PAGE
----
Coping With a Loved One's Depression

by Linda Jenkinson |

frustrated man

In the movie, Paint Your Wagon, Ben Rumson calls his depression "Melancholy". He tells "Pardner" to solace him when that happens, but giving solace to someone in the throes of depression can be tricky. Approach them one way and they are irritable — the other way they are despondent.

The solace Rumson spoke of is elusive for the depressed person. Their loved ones may feel damned if they do and damned if they don't. However, just being present in their life and wanting them in yours may be enough. Do less than you think you need to. As with many situations, less is often more.

  1. Don’t ask them why they are depressed. They may not know and not knowing is just more frustrating. Depression is not something you can control. It is a physical condition that affects one’s emotional outlook. One definition of depression is that it is anger turned inward. If that’s the case, it’s a jack-in-the box you really don’t want to open.
  2. Whether they are irritable or melancholy, don't take their bad humor personally. You are not the cause of their anger or their tears.
  3. Don’t cajole. Don't tell them they'll feel better if... The more you tell a depressed person what they should do, the less they will be inclined to do it. Showing is always better than telling and telling must always be backed up with sincerity. If you ask them a question, don't cajole them to get an answer. It will only drive them further inside themselves.
  4. Don’t ask a depressed person why they are crying. It’s embarrassing. They probably don’t know why and if they do, it’s probably not something they want to share. If they did, they would without being asked.
  5. Help a depressed loved one in the same way you would help any friend or family member with a medical challenge because depression is a medical challenge. Help where you see that your help is needed and will be appreciated. However if an offer to help is refused, save it for later.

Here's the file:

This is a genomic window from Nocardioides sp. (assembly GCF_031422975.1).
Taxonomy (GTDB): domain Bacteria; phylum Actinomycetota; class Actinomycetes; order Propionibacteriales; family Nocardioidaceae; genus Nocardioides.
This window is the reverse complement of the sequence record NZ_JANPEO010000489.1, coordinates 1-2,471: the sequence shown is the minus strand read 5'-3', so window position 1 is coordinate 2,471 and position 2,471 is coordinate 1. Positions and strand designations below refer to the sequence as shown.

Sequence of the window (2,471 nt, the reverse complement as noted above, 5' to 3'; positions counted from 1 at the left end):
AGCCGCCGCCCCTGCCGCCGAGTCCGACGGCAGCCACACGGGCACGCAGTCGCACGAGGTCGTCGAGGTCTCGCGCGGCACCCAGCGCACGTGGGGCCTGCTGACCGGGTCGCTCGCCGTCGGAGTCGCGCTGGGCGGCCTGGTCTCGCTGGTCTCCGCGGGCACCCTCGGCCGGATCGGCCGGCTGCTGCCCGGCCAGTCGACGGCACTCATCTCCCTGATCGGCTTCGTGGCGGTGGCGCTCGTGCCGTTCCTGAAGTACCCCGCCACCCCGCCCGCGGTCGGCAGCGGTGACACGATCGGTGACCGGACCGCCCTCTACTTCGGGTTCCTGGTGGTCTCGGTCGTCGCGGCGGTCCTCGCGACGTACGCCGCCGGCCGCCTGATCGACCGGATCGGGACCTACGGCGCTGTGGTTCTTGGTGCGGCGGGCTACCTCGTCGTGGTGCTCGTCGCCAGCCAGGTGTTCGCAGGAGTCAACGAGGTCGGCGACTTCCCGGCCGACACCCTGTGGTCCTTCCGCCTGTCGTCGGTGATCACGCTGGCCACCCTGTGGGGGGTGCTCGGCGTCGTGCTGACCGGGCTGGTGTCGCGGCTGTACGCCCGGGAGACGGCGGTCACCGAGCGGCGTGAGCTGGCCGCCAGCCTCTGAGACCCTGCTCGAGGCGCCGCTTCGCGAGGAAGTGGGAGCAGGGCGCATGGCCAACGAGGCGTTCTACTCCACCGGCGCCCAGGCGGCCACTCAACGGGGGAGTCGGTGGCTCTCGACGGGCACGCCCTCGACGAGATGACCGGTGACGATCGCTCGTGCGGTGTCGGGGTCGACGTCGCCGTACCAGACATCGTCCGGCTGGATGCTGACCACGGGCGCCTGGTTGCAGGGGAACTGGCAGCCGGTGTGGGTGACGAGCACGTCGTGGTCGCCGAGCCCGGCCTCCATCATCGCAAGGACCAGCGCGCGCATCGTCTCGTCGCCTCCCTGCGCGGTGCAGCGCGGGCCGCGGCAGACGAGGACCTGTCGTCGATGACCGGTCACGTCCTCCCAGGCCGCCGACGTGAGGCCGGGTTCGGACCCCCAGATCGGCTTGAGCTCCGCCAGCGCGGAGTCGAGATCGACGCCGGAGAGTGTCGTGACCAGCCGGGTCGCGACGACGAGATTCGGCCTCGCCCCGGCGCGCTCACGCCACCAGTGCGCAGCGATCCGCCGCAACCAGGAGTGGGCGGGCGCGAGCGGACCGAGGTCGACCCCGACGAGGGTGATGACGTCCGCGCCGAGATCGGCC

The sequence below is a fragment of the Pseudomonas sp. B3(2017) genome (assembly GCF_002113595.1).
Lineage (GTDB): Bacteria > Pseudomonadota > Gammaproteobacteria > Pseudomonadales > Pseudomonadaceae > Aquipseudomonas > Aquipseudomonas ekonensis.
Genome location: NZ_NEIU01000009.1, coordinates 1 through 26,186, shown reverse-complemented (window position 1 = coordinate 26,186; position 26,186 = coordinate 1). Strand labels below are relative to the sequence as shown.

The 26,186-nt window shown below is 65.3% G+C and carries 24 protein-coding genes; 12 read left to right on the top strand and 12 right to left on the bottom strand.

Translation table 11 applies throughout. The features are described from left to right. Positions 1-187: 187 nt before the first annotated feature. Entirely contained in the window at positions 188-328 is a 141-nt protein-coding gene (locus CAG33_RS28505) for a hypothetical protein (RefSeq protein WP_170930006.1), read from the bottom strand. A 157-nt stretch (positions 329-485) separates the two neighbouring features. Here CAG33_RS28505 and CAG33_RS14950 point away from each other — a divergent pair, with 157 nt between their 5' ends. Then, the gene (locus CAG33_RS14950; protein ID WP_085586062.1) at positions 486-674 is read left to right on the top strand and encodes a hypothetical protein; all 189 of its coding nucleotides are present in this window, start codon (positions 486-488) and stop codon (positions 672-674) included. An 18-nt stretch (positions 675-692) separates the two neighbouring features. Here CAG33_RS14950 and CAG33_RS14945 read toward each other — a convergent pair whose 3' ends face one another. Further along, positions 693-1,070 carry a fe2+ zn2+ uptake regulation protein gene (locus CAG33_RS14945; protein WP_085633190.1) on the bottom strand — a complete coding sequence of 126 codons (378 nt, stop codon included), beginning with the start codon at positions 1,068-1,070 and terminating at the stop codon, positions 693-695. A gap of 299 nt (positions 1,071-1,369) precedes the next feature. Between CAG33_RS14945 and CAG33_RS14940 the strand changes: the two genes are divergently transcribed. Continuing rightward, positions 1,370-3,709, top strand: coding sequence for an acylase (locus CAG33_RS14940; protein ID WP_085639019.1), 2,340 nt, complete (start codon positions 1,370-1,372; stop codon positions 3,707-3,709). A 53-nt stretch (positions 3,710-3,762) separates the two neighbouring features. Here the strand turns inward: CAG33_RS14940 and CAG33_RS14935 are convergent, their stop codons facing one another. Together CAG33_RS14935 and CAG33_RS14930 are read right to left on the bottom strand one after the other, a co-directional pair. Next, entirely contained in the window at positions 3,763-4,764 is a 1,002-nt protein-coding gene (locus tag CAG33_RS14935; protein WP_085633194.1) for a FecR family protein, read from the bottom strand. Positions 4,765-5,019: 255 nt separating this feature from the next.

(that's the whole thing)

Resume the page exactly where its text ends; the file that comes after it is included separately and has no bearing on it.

The best thing you can do for someone with depression is to let them know they hold an important place in your life and be ready to tell them why. Do let them know that you are always there to listen when and if they want to talk. However, keep in mind that you are not their therapist. You are just a good listener.

When occasion warrants, you might suggest professional help but do emphasize that you are there for them as well. Remember, don’t nag. It will not only drive a wedge between them and the professional help they need. It may also drive a wedge between you and them and they can’t afford to lose you.

If you think a depressed person is suicidal. Find something that you both can do and tell them you really need their help. Stay with them. A lot of suicidal people deeply believe that their life doesn't matter to anyone. Treat them with love, patience, respect, and sincerity. Most importantly let them know they make your life better by being a part of it. Many people who are suicidal consider ending their lives not because they feel they would be better off dead, but because they sincerely feel that their loved ones would be better off if they were dead. Make sure they know that isn’t true.


Note: I am not a medical professional. These are just my opinions taken from my own experience. My perceptions are not those of everyone who has this illness.


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